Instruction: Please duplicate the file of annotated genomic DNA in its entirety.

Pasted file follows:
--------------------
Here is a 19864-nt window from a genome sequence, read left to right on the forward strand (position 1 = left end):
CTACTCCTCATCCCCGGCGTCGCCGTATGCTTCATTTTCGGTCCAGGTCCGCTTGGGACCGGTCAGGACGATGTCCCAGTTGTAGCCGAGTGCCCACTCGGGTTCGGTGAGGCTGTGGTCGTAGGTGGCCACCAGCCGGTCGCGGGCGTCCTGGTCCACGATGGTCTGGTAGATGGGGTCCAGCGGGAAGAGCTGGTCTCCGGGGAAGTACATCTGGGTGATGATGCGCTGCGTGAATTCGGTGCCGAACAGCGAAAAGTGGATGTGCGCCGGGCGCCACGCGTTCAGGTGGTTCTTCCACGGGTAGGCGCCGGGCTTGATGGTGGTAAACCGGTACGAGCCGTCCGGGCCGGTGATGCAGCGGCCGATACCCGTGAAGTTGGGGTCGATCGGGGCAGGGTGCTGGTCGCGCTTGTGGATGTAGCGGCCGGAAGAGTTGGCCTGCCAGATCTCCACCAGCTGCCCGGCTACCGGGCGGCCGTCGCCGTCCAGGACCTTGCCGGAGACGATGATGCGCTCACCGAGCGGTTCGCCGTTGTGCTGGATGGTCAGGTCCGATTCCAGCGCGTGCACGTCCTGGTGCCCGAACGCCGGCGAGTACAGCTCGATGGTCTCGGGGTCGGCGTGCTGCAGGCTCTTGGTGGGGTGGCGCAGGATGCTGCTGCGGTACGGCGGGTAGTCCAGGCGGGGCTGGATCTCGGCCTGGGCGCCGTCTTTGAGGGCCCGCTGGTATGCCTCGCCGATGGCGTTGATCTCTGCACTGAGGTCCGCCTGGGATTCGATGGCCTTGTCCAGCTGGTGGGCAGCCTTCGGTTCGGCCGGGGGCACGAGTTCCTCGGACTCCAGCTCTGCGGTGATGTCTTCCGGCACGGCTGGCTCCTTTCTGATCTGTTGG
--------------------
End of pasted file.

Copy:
Here is a 19864-nt window from a genome sequence, read left to right on the forward strand (position 1 = left end):
CTACTCCTCATCCCCGGCGTCGCCGTATGCTTCATTTTCGGTCCAGGTCCGCTTGGGACCGGTCAGGACGATGTCCCAGTTGTAGCCGAGTGCCCACTCGGGTTCGGTGAGGCTGTGGTCGTAGGTGGCCACCAGCCGGTCGCGGGCGTCCTGGTCCACGATGGTCTGGTAGATGGGGTCCAGCGGGAAGAGCTGGTCTCCGGGGAAGTACATCTGGGTGATGATGCGCTGCGTGAATTCGGTGCCGAACAGCGAAAAGTGGATGTGCGCCGGGCGCCACGCGTTCAGGTGGTTCTTCCACGGGTAGGCGCCGGGCTTGATGGTGGTAAACCGGTACGAGCCGTCCGGGCCGGTGATGCAGCGGCCGATACCCGTGAAGTTGGGGTCGATCGGGGCAGGGTGCTGGTCGCGCTTGTGGATGTAGCGGCCGGAAGAGTTGGCCTGCCAGATCTCCACCAGCTGCCCGGCTACCGGGCGGCCGTCGCCGTCCAGGACCTTGCCGGAGACGATGATGCGCTCACCGAGCGGTTCGCCGTTGTGCTGGATGGTCAGGTCCGATTCCAGCGCGTGCACGTCCTGGTGCCCGAACGCCGGCGAGTACAGCTCGATGGTCTCGGGGTCGGCGTGCTGCAGGCTCTTGGTGGGGTGGCGCAGGATGCTGCTGCGGTACGGCGGGTAGTCCAGGCGGGGCTGGATCTCGGCCTGGGCGCCGTCTTTGAGGGCCCGCTGGTATGCCTCGCCGATGGCGTTGATCTCTGCACTGAGGTCCGCCTGGGATTCGATGGCCTTGTCCAGCTGGTGGGCAGCCTTCGGTTCGGCCGGGGGCACGAGTTCCTCGGACTCCAGCTCTGCGGTGATGTCTTCCGGCACGGCTGGCTCCTTTCTGATCTGTTGG